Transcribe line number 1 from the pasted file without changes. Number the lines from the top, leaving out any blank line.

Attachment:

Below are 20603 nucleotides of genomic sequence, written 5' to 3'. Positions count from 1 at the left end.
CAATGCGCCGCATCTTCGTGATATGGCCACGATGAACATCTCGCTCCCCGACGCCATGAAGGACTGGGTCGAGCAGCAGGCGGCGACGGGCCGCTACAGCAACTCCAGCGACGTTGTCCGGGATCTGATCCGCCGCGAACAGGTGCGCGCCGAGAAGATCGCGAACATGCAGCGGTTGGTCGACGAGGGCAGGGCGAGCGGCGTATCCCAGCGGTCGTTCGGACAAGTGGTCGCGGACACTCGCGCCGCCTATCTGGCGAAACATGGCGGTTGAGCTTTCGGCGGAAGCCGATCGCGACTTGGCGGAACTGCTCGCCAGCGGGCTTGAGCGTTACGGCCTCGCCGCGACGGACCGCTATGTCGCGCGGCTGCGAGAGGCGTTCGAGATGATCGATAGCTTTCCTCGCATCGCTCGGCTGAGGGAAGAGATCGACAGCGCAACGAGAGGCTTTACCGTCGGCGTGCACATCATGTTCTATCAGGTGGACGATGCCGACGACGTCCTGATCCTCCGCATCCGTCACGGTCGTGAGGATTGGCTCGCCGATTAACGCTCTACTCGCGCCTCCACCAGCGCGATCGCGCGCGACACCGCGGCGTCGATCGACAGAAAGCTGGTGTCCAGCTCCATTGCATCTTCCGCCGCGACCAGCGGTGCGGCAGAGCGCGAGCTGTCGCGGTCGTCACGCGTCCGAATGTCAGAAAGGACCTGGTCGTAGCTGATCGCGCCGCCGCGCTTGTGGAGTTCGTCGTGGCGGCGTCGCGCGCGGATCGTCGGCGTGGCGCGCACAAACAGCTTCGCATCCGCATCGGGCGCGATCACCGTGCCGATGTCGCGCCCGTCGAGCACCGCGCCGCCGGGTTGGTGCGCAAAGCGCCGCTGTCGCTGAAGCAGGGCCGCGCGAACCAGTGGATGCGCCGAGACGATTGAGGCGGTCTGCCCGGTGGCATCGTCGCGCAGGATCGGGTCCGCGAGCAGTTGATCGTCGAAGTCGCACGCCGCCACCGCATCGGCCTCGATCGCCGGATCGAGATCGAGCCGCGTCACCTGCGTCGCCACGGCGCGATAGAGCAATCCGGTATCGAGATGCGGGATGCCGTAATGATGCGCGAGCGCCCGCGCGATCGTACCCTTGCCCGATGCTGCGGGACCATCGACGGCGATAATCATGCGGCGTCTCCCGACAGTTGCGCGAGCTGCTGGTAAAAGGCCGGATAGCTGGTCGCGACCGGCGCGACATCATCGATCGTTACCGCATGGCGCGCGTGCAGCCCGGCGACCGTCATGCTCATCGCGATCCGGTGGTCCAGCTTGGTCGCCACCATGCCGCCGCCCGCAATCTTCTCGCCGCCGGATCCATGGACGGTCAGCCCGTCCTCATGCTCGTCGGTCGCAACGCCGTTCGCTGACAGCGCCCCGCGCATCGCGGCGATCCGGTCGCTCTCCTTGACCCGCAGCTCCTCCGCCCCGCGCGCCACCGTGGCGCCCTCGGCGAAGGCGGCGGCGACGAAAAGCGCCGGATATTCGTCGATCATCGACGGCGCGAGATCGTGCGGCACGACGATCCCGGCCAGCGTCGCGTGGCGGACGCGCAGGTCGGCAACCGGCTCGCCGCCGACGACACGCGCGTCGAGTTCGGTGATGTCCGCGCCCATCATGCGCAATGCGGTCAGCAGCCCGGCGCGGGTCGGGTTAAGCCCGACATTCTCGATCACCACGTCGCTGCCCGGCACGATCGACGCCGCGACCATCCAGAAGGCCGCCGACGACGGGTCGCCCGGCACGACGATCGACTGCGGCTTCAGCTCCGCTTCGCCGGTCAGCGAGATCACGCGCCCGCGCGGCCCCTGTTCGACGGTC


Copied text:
Below are 20603 nucleotides of genomic sequence, written 5' to 3'. Positions count from 1 at the left end.